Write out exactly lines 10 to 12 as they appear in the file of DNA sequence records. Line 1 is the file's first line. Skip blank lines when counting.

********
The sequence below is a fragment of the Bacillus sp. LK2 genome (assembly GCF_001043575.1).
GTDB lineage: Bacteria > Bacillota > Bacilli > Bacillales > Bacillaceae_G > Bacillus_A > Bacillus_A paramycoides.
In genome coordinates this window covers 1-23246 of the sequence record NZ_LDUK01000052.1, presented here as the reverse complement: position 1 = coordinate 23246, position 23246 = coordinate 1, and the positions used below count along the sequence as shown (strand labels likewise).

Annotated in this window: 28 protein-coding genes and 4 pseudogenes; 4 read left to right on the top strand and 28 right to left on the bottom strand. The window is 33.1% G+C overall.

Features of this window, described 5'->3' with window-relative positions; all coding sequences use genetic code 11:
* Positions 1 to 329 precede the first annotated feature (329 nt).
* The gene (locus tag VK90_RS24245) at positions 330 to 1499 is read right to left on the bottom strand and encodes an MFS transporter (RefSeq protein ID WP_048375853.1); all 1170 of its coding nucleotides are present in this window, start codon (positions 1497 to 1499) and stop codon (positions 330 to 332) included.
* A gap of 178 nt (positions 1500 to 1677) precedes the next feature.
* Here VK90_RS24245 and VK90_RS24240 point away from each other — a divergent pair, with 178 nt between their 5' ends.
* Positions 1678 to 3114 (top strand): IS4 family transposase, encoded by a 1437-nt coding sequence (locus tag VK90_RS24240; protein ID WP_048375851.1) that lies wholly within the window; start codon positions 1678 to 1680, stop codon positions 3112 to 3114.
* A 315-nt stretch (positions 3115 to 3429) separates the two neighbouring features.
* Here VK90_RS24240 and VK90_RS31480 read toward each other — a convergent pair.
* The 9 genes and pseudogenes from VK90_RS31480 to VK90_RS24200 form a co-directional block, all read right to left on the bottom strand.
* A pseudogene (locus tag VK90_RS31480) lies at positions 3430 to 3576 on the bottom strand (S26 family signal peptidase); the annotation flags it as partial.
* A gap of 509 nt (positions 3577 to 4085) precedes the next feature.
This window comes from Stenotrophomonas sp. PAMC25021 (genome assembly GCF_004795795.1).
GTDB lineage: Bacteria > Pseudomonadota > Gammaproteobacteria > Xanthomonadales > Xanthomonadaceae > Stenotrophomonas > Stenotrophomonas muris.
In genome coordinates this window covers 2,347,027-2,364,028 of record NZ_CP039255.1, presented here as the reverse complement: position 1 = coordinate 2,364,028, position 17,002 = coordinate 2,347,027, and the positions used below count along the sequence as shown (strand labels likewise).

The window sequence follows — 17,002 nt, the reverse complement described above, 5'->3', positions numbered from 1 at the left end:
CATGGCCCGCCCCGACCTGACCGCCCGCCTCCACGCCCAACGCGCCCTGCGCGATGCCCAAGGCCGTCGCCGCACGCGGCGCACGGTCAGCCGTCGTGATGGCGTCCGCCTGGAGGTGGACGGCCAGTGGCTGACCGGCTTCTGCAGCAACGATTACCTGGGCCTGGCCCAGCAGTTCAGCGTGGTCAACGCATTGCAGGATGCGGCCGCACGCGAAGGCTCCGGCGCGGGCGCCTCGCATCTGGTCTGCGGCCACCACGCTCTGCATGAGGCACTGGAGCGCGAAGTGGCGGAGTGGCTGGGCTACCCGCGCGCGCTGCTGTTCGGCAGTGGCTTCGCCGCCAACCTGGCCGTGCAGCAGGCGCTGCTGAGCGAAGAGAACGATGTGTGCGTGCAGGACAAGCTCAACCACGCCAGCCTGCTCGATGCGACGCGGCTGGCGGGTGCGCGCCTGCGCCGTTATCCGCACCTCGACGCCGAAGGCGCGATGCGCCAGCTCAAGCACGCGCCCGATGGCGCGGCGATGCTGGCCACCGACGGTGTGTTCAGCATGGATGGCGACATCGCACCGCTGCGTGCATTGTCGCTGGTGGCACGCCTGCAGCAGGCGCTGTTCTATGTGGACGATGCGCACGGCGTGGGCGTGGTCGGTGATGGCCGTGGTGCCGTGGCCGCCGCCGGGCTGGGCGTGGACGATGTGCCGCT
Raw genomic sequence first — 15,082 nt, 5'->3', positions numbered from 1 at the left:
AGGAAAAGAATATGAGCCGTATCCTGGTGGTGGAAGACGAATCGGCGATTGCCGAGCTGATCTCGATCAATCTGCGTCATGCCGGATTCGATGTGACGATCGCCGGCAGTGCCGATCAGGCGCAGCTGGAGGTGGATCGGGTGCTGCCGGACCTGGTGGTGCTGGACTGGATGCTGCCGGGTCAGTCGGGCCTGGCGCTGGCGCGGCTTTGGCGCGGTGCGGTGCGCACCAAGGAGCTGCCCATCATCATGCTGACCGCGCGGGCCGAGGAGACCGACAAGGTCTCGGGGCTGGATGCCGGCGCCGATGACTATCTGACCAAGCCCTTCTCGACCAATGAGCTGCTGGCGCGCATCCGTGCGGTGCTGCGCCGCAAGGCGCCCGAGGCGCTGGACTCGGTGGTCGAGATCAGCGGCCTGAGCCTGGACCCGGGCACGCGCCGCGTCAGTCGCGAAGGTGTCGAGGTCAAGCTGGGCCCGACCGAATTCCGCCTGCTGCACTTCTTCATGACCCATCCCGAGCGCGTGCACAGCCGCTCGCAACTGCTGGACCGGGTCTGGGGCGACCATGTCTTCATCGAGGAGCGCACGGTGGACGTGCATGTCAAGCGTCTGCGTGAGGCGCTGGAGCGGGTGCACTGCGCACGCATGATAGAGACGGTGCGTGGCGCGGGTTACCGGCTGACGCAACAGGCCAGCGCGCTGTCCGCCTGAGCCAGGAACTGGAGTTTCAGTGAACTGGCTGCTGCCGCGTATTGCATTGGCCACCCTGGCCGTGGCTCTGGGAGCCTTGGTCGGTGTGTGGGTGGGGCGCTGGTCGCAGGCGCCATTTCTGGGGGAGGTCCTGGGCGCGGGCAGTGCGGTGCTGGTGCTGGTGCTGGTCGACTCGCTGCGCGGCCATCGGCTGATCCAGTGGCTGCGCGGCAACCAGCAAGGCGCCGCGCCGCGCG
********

* Positions 1678 to 3114 (top strand): IS4 family transposase, encoded by a 1437-nt coding sequence (locus tag VK90_RS24240; protein ID WP_048375851.1) that lies wholly within the window; start codon positions 1678 to 1680, stop codon positions 3112 to 3114.
* A 315-nt stretch (positions 3115 to 3429) separates the two neighbouring features.
* Here VK90_RS24240 and VK90_RS31480 read toward each other — a convergent pair.